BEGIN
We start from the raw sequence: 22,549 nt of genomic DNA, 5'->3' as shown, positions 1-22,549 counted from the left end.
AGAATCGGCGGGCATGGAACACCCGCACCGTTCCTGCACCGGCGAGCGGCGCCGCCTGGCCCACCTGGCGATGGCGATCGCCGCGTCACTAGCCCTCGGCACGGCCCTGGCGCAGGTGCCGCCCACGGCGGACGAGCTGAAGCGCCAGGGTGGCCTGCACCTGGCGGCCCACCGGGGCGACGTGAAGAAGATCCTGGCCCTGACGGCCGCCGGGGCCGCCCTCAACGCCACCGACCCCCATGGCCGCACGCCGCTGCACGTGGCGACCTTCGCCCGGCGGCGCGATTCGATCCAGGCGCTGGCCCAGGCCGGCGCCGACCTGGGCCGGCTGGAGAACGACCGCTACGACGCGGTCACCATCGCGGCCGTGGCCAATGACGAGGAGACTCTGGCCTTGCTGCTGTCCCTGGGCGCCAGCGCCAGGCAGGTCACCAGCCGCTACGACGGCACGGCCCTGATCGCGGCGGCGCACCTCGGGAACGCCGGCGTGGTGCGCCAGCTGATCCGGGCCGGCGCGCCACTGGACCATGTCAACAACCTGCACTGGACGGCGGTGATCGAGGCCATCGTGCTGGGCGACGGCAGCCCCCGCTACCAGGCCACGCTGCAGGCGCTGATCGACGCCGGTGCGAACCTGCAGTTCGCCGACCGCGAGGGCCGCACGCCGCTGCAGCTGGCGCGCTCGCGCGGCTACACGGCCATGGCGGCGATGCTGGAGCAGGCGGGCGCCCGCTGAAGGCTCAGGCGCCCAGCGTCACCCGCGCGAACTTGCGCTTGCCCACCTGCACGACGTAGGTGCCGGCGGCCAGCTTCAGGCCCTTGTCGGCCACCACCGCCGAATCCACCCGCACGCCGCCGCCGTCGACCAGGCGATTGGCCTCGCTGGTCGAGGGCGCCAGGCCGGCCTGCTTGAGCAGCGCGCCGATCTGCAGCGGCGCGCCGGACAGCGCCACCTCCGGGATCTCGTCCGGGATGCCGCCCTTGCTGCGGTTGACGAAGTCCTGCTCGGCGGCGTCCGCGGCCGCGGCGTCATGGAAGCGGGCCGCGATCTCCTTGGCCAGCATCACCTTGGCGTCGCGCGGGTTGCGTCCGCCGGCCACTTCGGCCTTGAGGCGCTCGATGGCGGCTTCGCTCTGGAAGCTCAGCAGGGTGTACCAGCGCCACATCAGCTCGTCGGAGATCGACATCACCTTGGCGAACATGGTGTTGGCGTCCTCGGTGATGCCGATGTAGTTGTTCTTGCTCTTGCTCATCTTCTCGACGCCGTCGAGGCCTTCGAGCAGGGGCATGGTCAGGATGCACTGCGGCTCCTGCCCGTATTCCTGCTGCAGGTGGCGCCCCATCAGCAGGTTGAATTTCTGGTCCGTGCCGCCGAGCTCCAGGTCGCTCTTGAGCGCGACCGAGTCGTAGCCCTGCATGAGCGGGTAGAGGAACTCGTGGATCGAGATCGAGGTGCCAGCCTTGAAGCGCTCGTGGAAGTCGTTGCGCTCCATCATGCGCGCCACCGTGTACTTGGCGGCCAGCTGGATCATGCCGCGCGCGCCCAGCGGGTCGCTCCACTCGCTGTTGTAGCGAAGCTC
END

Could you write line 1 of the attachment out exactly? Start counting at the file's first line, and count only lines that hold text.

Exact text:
We start from the raw sequence: 22,549 nt of genomic DNA, 5'->3' as shown, positions 1-22,549 counted from the left end.